Top 5 Portrait Lenses

canon 100mm
The Canon 100mm f/2.8 makes a great portrait lens for full frame DSLRs

When buying a new camera most people, unless they already have lenses, will get it with a decent kit zoom.  Their first lens purchase will almost inevitably be a portrait lens.There are so many great lenses out there for portraits, it’s hard to pick winners.  So my compromise is to pick my five favorites.

Nikon Nikkor 85mm f/1.8 D

Coming in at just under $500, the 85mm f/1.8 is one of the of the most highly regarded lenses in Nikon’s arsenal.  Not a great choice for low-light situations, but portrait photographers swear by it.

Specifically that would be head and shoulders style portraits or close-ups.  If you want to take full body shots, you’ll have to step back quite a bit.

Nikon makes a f/1.4 version of the same lens, but at twice the price it’s hard to justify the cost.

Nikon Nikkor 50mm f/1.8G

Criticized lately on build quality, it’s still a fine portrait lens for around $200.  Maybe a tad less sharp than the 85mm, but it takes better eyes than mine to see much difference.

Mounted in front of Nikon’s APS-C, a slightly larger sensor than the Canon APS-C, it yields an effective zoom of 75mm.

Canon 100mm f/2.8 Autofocus Prime

This lens might be a tad long for APS-C models, like my Canon 7D, but matched up with a full size sensor on a 5D, this is a killer portrait lens.

Fast enough to provide good performance in low light, and snaps to focus nearly silently.  Work a stop or two under wide open and it’s sharp enough to slice paper.  Priced around $600.

The only downside to using this lens all day is the weight.  It’s one of the heavier lenses of the top picks.

Canon “Nifty Fifty” 50mm f/1.8

You knew this one was coming.  It’s one of the finest portrait lenses Canon makes.  Priced around $100, it’s the first lens most Canon shooters purchase and the one that ends up spend the most time on the camera.

Newer models have developed a noticeable buzz in the auto-focus.

Tamron 17-50mm f/2.8 XR Di-II

This is my personal favorite.  A little more expensive than some of the others and the only zoom on my list, I love this lens.  It’s a great performer in low and mixed light and delivers razor sharp quality.

The auto-focus is noisier than you’d expect for a lens at this price point and it can act confused and slow hunting around for focus.

Priced in the mid-$600’s, it’s still my choice for portraits or weddings.

Top 4 Lenses For Nature Photography

The Nikon AF-S 600mm in the wild with photographer Al Haley
In nature photography it’s not unusual to see someone drive up in a beater car that barely runs only to have the shooter pull out an $8,000 lens.  It is not a hobby for the financially faint of heart.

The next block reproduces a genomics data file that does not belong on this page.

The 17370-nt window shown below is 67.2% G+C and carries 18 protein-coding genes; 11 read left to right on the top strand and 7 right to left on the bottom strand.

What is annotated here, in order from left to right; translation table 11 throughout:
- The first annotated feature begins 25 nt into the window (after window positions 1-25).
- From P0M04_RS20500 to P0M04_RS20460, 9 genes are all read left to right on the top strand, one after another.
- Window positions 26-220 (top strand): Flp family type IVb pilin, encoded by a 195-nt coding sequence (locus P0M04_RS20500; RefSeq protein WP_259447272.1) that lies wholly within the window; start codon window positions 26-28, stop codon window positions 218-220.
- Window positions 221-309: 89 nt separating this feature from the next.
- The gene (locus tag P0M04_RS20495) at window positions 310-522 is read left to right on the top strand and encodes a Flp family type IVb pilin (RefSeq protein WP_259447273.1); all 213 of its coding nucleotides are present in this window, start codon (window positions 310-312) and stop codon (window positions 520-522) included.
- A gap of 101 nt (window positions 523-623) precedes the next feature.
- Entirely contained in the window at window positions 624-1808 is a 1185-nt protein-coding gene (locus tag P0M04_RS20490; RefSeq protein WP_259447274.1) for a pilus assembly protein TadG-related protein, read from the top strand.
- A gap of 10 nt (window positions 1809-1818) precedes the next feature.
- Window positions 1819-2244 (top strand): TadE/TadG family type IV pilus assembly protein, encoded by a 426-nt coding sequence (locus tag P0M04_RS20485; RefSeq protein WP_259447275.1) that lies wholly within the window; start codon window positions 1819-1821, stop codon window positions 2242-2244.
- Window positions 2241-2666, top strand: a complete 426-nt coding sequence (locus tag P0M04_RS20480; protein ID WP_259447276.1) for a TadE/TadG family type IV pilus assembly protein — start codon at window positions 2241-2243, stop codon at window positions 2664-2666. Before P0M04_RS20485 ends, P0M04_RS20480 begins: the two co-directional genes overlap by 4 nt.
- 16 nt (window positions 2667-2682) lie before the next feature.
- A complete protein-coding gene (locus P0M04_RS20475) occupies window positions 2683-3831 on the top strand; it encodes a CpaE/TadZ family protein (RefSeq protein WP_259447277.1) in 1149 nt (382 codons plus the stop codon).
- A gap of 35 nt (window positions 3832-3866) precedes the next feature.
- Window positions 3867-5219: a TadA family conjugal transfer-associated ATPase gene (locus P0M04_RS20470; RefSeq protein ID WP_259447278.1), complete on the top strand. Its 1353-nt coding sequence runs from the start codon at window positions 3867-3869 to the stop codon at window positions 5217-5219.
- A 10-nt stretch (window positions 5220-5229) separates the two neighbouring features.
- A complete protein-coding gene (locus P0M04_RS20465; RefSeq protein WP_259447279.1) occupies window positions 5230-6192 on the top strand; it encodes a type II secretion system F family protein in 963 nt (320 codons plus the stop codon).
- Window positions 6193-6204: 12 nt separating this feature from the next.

Getting enough light at those magnifications means a big barrel, and a big barrel means a lot of expensive glass.  For these lenses most photographers buy a dedicated body to use with them.  The cost of the camera is almost inconsequential compared to the lens.These are my four picks for the best in nature photography.


Quick and accurate auto-focus driven by high precision, ultra-quiet motors.  You’ll need a quality tripod to hang this bad boy but it’s worth it sit at a comfortable quarter mile away to get your shots. The color and clarity can only be described as amazing.

Canon ef 500mm
With ultra-fast and rock steady focusing that almost jumps to the subject, you’ll see this lens on a lot of the sidelines of sporting events as well as nature photography.500mm with a 4.1 degree horizontal angle of view for full frame sensor models like the 5D MKII.
If you’re not into brand names, you can save some money looking at brands like Sigma, which run closer to half what the Canon and Nikon glass costs.  There are concessions like weight and weather proofing you’re giving up, but you won’t have to trade your car for one, either.

Sigma 500mm
A little heavier than its more expensive cousins, but not that difficult to pack around and still delivers high quality images.  You’re giving up weather sealing at the lower price point, so carry a bag cover with you at all times.

Sigma 50-500
This zoom is heavy, but offers a long, flexible zoom range.  You are giving up a fixed aperture on the zoom, but considering the price point, that’s an inconvenience I can live with.

What is involved in putting together a $7,000 lens

There is a lot of work that goes into putting together a Canon EF 500mm F/4L IS USM lens, after all the lens does have 17 optical elements. These videos shows the steps involved from manufacturing the lens, from molten glass to finished product.

Part 1

Part 2

Part 3

Last month we shared a “How it’s Made” segment about how lenses are made.

Turn your iPhone into a DSLR

Some have argued that the iPhone is one of the most popular cameras in the world. Although I don’t think you will be seeing the iPhone on Snapsort anytime soon, you can now upgrade your iPhone with a case that allows SLR lenses to be used.

The iPhone may have a tiny sensor and no business being used with high end lenses, but if you are a more money than brains iPhone owner, this is a must have accessory. You can mount your Canon or Nikon lenses to your phone and become the coolest iPhone photographer in the world.  For only $250 (that doesn’t include a lens), you can now carry a giant bag of lenses around with your ultra portable iPhone.

They are in stock now so check out the Photojojo store now before you are disappointed.

How camera lenses are made

Have you ever wondered how camera lenses are made? Discovery Channel’s “How it’s Made” produced a segment a few years ago on the process of assembling a lens.

According to the video it takes 6 weeks to make an lens and optical glass can costs up to $1000 per kilogram, no wonder lenses are so expensive.

Image credit: Photographs by Duncan Meeder